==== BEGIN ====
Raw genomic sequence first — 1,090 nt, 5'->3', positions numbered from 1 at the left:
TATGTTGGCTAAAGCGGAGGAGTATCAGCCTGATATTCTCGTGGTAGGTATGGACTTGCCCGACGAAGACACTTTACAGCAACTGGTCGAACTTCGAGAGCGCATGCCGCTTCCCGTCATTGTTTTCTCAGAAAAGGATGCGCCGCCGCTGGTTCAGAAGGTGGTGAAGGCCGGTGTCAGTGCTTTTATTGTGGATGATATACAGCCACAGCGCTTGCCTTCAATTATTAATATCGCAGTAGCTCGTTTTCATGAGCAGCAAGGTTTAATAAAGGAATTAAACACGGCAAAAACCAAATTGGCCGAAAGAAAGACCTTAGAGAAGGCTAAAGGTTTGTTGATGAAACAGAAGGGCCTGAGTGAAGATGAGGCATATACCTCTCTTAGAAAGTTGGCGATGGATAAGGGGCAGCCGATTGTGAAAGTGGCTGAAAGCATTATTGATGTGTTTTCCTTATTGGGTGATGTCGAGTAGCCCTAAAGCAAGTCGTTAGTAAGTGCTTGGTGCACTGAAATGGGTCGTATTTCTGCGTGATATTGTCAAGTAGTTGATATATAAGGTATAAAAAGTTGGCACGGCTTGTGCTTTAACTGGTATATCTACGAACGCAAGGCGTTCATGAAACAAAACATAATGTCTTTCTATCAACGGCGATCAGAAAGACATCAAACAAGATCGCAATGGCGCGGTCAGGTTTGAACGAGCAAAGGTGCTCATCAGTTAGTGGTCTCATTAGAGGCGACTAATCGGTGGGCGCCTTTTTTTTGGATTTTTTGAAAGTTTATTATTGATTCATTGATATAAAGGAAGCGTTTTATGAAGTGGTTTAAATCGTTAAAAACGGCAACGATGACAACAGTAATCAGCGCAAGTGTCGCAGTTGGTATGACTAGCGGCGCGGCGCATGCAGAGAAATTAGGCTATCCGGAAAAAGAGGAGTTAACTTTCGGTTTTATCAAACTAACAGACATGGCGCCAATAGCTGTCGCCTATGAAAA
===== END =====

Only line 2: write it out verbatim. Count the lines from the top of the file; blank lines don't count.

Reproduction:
TATGTTGGCTAAAGCGGAGGAGTATCAGCCTGATATTCTCGTGGTAGGTATGGACTTGCCCGACGAAGACACTTTACAGCAACTGGTCGAACTTCGAGAGCGCATGCCGCTTCCCGTCATTGTTTTCTCAGAAAAGGATGCGCCGCCGCTGGTTCAGAAGGTGGTGAAGGCCGGTGTCAGTGCTTTTATTGTGGATGATATACAGCCACAGCGCTTGCCTTCAATTATTAATATCGCAGTAGCTCGTTTTCATGAGCAGCAAGGTTTAATAAAGGAATTAAACACGGCAAAAACCAAATTGGCCGAAAGAAAGACCTTAGAGAAGGCTAAAGGTTTGTTGATGAAACAGAAGGGCCTGAGTGAAGATGAGGCATATACCTCTCTTAGAAAGTTGGCGATGGATAAGGGGCAGCCGATTGTGAAAGTGGCTGAAAGCATTATTGATGTGTTTTCCTTATTGGGTGATGTCGAGTAGCCCTAAAGCAAGTCGTTAGTAAGTGCTTGGTGCACTGAAATGGGTCGTATTTCTGCGTGATATTGTCAAGTAGTTGATATATAAGGTATAAAAAGTTGGCACGGCTTGTGCTTTAACTGGTATATCTACGAACGCAAGGCGTTCATGAAACAAAACATAATGTCTTTCTATCAACGGCGATCAGAAAGACATCAAACAAGATCGCAATGGCGCGGTCAGGTTTGAACGAGCAAAGGTGCTCATCAGTTAGTGGTCTCATTAGAGGCGACTAATCGGTGGGCGCCTTTTTTTTGGATTTTTTGAAAGTTTATTATTGATTCATTGATATAAAGGAAGCGTTTTATGAAGTGGTTTAAATCGTTAAAAACGGCAACGATGACAACAGTAATCAGCGCAAGTGTCGCAGTTGGTATGACTAGCGGCGCGGCGCATGCAGAGAAATTAGGCTATCCGGAAAAAGAGGAGTTAACTTTCGGTTTTATCAAACTAACAGACATGGCGCCAATAGCTGTCGCCTATGAAAA